US762857A (en) * 1903-07-17 1904-06-14 Samuel S Wenzell Strap tightener and fastener.
US1547972A (en) * 1922-08-08 1925-07-28 Felten & Guilleaume Carlswerk Coupling for steel-aluminum ropes
US1447967A (en) * 1922-10-04 1923-03-13 Davis Frank Rutledge Tourniquet
US1863021A (en) * 1927-09-07 1932-06-14 Ohio Brass Co Cable connecter
US2147706A (en) * 1936-08-14 1939-02-21 Kerr Albert Oliver Wire connector
US2191228A (en) * 1938-12-14 1940-02-20 Russell Mfg Co Buckle
US2442266A (en) * 1945-04-09 1948-05-25 Frank L Davis Cargo tie-down

Cited By (32)

* Cited by examiner, † Cited by third party
Publication number Priority date Publication date Assignee Title
US2808009A (en) * 1954-01-20 1957-10-01 Frank S Rogalla Retractable bulkhead
US2896296A (en) * 1954-08-16 1959-07-28 Eastern Rotorcraft Corp Strap clamp-device
US2867406A (en) * 1955-03-14 1959-01-06 Davis Aircraft Products Inc Heavy duty cargo tie-down
US2874431A (en) * 1956-12-17 1959-02-24 Aeroquip Corp Web-tensioning buckle
US3301592A (en) * 1962-11-14 1967-01-31 Teleflex Prod Ltd Securing devices
US3253309A (en) * 1963-11-29 1966-05-31 Charles A Baresch Buckle assembly
US3246929A (en) * 1964-03-16 1966-04-19 Lawrence T Taggart Retractable seat belts
US3668743A (en) * 1969-11-25 1972-06-13 Dixon Bate Strap tensioning devices
US3795947A (en) * 1973-01-26 1974-03-12 P Thompson Clamping device for adjustable length means
US4054971A (en) * 1975-07-26 1977-10-25 Ryusyo Industrial Co., Ltd. Clasping device
FR2367695A1 (en) * 1976-10-14 1978-05-12 Windmoeller & Hoelscher DEVICE
DE2733238A1 (en) * 1976-12-21 1978-06-22 Ryusyo Industrial Co HOLDING DEVICE, IN PARTICULAR FOR FLEXIBLE BELTS
FR2379468A1 (en) * 1977-02-04 1978-09-01 Windmoeller & Hoelscher LIFTING DEVICE FOR FULL BAGS
FR2395878A1 (en) * 1977-06-30 1979-01-26 Heuliez Sa Louis Wheelchair holder used during transportation - has two=piece cover which fixes to floor and clamps over wheel using adjustable toggle clamp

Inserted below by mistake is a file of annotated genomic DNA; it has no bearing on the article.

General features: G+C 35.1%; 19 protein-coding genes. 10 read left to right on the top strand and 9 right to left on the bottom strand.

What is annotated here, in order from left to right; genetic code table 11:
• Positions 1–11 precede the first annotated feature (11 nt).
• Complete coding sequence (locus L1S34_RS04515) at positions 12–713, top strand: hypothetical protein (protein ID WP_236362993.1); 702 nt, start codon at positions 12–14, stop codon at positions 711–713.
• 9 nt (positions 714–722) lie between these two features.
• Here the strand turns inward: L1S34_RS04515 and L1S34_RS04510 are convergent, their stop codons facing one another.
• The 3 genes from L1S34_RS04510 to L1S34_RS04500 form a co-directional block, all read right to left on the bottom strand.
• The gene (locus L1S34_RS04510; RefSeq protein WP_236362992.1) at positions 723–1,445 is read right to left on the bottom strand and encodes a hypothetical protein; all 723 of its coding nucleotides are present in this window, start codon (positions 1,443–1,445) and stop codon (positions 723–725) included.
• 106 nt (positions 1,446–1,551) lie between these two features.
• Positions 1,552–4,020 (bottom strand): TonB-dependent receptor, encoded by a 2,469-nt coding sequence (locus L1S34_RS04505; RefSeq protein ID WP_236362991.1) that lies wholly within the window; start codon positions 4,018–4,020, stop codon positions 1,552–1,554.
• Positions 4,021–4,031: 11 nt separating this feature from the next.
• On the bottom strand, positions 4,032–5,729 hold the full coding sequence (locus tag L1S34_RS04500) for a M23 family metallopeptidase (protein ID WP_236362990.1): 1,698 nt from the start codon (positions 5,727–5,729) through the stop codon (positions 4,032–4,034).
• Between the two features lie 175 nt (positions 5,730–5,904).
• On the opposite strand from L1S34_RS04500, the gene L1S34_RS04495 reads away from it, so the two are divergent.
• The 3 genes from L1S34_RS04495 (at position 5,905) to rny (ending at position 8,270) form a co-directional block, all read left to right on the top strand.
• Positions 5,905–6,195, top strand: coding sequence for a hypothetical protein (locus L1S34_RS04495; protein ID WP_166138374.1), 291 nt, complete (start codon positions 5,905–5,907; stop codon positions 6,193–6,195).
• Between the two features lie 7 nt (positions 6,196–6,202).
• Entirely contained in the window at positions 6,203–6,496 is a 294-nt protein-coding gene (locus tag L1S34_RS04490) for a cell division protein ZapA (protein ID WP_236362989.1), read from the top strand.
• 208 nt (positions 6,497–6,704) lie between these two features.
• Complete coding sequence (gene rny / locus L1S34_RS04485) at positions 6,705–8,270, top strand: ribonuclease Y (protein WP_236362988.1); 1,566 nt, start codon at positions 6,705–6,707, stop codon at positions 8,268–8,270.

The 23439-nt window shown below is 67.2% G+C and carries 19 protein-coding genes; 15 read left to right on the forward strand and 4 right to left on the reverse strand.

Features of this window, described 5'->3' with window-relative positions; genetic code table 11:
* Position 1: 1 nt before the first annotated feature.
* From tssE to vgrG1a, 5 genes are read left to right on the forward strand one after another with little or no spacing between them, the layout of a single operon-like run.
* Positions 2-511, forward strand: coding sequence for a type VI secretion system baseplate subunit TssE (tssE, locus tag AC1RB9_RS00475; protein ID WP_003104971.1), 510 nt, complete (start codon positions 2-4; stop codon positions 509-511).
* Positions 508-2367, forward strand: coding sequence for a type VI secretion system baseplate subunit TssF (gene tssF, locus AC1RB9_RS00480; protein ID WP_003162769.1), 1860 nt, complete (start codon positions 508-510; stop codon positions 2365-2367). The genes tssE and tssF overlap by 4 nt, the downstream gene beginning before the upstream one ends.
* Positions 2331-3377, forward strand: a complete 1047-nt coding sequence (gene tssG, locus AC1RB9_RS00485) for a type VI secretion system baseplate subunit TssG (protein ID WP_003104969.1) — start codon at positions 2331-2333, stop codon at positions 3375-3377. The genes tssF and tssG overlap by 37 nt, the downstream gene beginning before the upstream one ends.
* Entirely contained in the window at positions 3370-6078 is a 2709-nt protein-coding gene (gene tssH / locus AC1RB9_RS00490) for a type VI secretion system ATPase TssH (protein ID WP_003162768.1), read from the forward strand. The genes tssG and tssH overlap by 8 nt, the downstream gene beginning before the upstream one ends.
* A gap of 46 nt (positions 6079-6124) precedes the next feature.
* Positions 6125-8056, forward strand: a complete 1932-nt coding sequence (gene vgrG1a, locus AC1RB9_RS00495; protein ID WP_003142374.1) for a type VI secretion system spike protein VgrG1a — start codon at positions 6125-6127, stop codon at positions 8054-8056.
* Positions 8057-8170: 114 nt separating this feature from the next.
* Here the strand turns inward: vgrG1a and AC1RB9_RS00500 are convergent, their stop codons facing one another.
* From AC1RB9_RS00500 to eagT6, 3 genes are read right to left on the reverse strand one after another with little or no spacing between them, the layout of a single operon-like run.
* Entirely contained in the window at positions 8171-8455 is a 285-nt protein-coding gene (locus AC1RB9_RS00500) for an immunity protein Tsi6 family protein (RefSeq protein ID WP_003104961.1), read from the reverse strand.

WO1979000130A1 (en) * 1977-09-03 1979-03-22 Spanset Inter Ag Attaching device for a wheeled vehicle onto a transport vehicle
FR2403966A2 (en) * 1977-09-26 1979-04-20 Windmoeller & Hoelscher LIFTING DEVICE FOR FULL BAGS WITH A PAIR OF CLAMPING RODS RECEIVING THE FLAT END OF A BAG
FR2562529A1 (en) * 1984-04-10 1985-10-11 Altabe Edmond Strap sling of adjustable length
EP0169669A2 (en) * 1984-06-25 1986-01-29 Ancra Corporation Buckle assembly
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US10158168B2 (en) 2015-01-19 2018-12-18 David M. Dundorf Communication tower panel security device employing a flexible plastic tubing assembly and a ratchet-based connecting/tensioning assembly for safely securing radiation-transparent panels covering antenna service bays of a wireless telecommunication tower
US9634386B2 (en) 2015-01-19 2017-04-25 Christopher C. Dundorf Apparatus for safely securing radiation-transparent panels covering the antenna service bays of wireless telecommunication towers and methods of installing the same
US9711846B2 (en) 2015-01-19 2017-07-18 Christopher C. Dundorf Communication tower panel security device employing flexible banding assembly and connecting/tensioning assembly having first and second connector modules for safely securing radiation-transparent panels covering antenna service bays of a wireless telecommunication tower
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RU2581207C1 (en) * 2015-02-03 2016-04-20 Александр Яковлевич Почекутов Method of fixing transport packets in railway open wagon when loading above board (versions)
US20170036046A1 (en) * 2015-08-04 2017-02-09 D B Industries, Llc Rescue strap assembly
US10343002B2 (en) * 2015-08-04 2019-07-09 D B Industries, Llc Rescue strap assembly